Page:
Researchers led by Jean-Charles Guéry of the Centre for Pathophysiology Toulouse Purpan (Inserm/Université Toulouse III – Paul Sabatier/ CNRS) are providing new insights into the possible link between male hormones and differences in gender in susceptibility to allergic asthma. This study demonstrates that hormones such as testosterone act on the immune system. The results are published in the scientific review The Journal of Experimental Medicine on 8 May 2017.
Asthma is a complex disorder defined by bronchial hyperresponsiveness and chronic inflammation of the respiratory tract. It is common and affects more than 4 million people in France. The first signs occur mostly during childhood. Epidemiological studies show that there are disparities between men and women. There is a greater prevalence in boys compared with girls below the age of 10 years, while this tendency is reversed at puberty. In the global adult population, allergic asthma is twice as common in women and they develop more severe forms of the disease.
In the case of allergic asthma, certain cells of the immune system have abnormal secretions of Th2 cytokine proteins. These proteins are part of the inflammatory reaction of the lungs during an asthma attack. Recently, a new group of immune cells was identified in the lungs, type 2 innate lymphoid cells (ILC2). Due to their ability to produce mediators of allergic asthma very soon after sensitisation of the lungs to an allergen, these cells carry out a central function in the initiation and orchestration of immune responses leading to the development of the disease.
A team of French researchers, led by Jean-Charles Guéry, of the Pathophysiology Centre of Toulouse-Purpan, in collaboration with Australian researchers from the Walter and Elisa Hall Institute in Melbourne, are interested in the possible link between the immune system and sex hormones, which could in part contribute to the differences between men and women. First of all, they have highlighted the fact that, as in humans, male mice develop allergic asthma to dust mites which is much less severe than in females. This same response bias was observed when the researchers induced inflammation of the lungs. This difference disappeared where males were neutered, while “neutering” of females had no effect, which suggests a key role for male hormones (androgens). Essentially, the ILC2s possess the androgen receptor but the question remains as to whether this receptor functioned in response to the testosterone.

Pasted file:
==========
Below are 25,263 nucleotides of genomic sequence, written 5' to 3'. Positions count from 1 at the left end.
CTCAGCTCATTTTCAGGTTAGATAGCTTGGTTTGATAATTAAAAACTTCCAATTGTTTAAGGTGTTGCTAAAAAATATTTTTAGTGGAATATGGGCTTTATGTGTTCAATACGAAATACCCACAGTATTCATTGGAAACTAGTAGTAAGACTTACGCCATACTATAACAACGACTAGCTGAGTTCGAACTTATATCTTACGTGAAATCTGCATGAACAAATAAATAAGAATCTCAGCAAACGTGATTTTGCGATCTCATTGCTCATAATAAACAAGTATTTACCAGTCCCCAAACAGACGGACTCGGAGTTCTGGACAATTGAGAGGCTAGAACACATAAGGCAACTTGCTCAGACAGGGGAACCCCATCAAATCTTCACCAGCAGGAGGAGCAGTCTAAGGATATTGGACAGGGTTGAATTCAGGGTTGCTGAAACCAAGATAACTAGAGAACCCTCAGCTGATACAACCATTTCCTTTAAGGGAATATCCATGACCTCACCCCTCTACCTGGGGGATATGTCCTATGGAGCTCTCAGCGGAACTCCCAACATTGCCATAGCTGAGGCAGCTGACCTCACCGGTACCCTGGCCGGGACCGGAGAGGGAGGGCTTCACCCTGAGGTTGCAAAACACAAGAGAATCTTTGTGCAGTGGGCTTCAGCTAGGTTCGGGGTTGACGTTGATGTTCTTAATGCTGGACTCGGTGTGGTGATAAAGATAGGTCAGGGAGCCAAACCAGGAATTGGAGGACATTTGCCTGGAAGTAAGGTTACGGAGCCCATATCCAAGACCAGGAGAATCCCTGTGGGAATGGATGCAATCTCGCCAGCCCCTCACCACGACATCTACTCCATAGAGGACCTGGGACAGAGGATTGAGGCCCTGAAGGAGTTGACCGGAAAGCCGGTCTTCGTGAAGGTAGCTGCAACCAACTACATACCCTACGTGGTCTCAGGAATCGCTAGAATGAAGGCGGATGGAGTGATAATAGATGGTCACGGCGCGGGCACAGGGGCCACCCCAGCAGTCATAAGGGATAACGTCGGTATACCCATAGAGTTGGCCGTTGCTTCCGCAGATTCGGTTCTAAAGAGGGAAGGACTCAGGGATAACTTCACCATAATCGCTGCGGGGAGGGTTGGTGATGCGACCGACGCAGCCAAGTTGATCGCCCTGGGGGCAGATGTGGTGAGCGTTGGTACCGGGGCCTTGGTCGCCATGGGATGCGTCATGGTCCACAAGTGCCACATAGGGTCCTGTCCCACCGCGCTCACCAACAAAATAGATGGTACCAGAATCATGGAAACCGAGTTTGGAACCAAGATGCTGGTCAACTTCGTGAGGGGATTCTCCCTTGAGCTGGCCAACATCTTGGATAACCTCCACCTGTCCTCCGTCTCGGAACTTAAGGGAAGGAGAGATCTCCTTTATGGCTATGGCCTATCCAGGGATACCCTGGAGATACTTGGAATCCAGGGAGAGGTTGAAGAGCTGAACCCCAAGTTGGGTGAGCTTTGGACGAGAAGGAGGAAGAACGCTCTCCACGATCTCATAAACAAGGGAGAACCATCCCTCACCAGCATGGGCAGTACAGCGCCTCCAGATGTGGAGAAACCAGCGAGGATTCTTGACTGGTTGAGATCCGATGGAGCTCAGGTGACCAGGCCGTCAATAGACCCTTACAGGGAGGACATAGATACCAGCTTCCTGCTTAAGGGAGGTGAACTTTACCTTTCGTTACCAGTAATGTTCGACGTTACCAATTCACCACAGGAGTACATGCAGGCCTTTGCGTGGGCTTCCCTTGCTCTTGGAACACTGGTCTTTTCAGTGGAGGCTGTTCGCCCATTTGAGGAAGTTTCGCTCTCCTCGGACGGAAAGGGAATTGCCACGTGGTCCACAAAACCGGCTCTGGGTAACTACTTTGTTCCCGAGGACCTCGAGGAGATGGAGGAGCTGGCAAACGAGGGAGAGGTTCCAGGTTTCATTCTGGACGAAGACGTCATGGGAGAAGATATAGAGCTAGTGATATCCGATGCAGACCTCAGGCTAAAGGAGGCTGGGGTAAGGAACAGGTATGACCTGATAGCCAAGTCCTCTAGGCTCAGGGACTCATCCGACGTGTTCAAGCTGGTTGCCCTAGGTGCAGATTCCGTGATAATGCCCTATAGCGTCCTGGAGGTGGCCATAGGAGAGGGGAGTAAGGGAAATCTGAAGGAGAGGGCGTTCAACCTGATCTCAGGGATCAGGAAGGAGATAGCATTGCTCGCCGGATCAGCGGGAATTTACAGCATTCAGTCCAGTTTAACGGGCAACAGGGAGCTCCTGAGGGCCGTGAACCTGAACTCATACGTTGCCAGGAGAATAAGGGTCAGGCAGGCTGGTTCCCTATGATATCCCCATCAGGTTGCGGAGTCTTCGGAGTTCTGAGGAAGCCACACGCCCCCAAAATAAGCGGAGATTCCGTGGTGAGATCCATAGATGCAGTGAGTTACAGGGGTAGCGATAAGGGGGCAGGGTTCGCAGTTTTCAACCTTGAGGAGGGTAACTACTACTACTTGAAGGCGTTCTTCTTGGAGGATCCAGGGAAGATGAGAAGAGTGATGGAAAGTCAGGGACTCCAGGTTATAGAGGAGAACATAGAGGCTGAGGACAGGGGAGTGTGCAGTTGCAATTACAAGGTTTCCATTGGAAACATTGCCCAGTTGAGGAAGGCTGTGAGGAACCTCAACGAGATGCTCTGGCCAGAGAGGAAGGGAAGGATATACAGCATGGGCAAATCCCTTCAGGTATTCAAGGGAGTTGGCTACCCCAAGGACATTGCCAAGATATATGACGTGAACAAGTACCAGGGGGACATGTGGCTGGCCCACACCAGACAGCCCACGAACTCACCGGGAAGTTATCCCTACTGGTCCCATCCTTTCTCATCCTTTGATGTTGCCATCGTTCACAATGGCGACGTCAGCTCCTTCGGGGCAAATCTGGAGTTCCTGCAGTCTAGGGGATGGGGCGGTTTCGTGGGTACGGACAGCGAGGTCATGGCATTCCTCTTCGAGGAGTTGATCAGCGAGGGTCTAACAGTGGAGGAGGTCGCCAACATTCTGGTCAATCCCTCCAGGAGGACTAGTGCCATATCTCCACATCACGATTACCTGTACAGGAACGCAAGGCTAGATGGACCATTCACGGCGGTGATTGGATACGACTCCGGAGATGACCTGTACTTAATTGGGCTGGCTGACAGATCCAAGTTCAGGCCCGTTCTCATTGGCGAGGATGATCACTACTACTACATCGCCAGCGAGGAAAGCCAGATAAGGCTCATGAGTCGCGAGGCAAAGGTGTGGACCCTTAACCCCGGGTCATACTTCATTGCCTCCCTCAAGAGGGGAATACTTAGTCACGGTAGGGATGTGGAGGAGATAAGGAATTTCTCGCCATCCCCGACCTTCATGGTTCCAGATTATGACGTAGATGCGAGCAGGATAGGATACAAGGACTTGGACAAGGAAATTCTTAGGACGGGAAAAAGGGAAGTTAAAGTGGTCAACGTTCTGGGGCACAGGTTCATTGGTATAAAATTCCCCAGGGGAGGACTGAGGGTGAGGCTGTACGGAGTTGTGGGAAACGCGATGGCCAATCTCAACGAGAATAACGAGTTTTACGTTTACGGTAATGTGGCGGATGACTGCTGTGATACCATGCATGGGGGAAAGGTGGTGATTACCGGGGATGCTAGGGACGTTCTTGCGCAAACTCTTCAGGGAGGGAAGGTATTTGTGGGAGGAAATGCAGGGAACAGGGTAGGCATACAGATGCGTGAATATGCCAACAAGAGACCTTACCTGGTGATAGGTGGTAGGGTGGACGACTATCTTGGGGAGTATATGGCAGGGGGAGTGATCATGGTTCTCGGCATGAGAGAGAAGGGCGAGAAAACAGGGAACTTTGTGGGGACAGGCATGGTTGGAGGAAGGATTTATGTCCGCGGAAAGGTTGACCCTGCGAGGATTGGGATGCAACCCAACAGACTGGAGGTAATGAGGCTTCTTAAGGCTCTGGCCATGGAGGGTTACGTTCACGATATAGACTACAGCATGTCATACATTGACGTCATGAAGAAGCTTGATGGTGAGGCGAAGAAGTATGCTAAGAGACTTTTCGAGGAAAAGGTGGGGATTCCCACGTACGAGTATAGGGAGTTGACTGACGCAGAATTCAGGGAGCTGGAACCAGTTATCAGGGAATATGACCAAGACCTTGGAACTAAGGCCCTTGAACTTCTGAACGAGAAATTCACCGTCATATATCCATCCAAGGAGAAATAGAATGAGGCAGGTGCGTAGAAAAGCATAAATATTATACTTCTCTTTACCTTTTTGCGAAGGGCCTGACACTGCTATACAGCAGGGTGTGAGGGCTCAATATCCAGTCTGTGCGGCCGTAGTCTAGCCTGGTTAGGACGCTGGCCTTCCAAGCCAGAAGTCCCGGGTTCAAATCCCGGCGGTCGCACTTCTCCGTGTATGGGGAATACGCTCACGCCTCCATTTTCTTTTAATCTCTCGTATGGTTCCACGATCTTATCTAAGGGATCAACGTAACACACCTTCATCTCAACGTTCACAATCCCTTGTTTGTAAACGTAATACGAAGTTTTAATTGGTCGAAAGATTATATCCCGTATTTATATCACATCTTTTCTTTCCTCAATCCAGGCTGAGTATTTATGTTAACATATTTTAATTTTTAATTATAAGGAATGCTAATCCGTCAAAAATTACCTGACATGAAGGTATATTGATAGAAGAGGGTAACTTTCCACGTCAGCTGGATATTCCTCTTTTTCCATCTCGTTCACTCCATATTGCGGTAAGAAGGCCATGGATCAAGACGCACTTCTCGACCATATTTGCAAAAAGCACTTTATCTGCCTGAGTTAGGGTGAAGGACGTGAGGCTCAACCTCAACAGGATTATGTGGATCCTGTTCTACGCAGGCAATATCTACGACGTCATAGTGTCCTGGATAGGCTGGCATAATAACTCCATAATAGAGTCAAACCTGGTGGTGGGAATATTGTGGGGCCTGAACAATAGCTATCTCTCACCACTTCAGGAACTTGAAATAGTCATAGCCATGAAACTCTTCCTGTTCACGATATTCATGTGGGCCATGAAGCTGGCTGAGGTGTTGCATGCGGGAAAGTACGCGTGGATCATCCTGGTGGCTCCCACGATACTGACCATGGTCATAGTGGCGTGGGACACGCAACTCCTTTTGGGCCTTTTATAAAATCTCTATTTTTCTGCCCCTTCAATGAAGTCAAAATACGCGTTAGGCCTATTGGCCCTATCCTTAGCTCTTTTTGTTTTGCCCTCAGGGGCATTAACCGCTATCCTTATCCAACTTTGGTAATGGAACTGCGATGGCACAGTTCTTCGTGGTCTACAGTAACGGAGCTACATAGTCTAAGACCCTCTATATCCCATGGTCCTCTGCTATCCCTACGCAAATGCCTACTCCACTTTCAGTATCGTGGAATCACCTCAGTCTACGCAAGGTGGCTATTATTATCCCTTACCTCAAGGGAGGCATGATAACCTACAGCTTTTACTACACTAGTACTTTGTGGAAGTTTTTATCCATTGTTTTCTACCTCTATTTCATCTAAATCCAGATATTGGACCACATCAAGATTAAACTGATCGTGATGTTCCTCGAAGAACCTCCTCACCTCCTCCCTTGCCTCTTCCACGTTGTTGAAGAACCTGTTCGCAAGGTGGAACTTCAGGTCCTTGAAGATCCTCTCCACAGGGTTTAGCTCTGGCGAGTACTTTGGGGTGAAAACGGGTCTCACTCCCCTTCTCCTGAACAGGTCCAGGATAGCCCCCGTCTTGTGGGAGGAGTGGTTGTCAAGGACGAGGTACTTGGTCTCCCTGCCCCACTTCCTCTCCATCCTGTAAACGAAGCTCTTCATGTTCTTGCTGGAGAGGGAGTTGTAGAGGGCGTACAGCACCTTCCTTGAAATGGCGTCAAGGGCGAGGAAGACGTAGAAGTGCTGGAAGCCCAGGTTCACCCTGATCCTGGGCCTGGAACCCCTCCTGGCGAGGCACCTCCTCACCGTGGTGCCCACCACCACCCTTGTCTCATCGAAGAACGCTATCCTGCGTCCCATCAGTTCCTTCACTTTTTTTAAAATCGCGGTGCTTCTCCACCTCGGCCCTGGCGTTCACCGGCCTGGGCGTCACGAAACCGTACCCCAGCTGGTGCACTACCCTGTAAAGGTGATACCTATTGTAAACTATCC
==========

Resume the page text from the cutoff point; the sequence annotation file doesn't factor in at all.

In the in vitro experiments, the researchers showed that testosterone inhibited the development of the ILC2s, while an anti-androgen, a molecule which reduces the activity of male hormones, had the reverse effect. In non-neutered male mice without the androgen receptor in their type 2 innate lymphoid cells, the researchers observed a greater proliferation in the lungs associated with greater inflammation, than in the previous experiments. This last observation confirms the key role of the androgen receptor in respiratory disorders dependant on ILC2s.
 This team involves researchers from the Centre for Pathophysiology Toulouse Purpan (Inserm/Université Toulouse III – Paul Sabatier/CNRS), the Institute of Genetics and Molecular and Cellular Biology (Inserm/Université de Strasbourg/CNRS) and the Institute of Pharmacology and Structural Biology (CNRS/Université Toulouse III – Paul Sabatier).
The researchers discovered that not only do the allergens persist in the skin for several weeks but also that they are not alone in doing so. Indeed, immune cells – known as tissue-resident memory T cells – proliferate at the lesion sites ...
Androgen signaling negatively controls type 2 innate lymphoid cells Sophie Laffont1, Eve Blanquart1, Magali Savignac1, Claire Cénac1, Gilles Laverny2, Daniel Metzger2, Jean-Philippe Girard3, Gabrielle T Belz4,5, Lucette Pelletier1, Cyril Seillet4,5* and Jean-Charles Guéry1*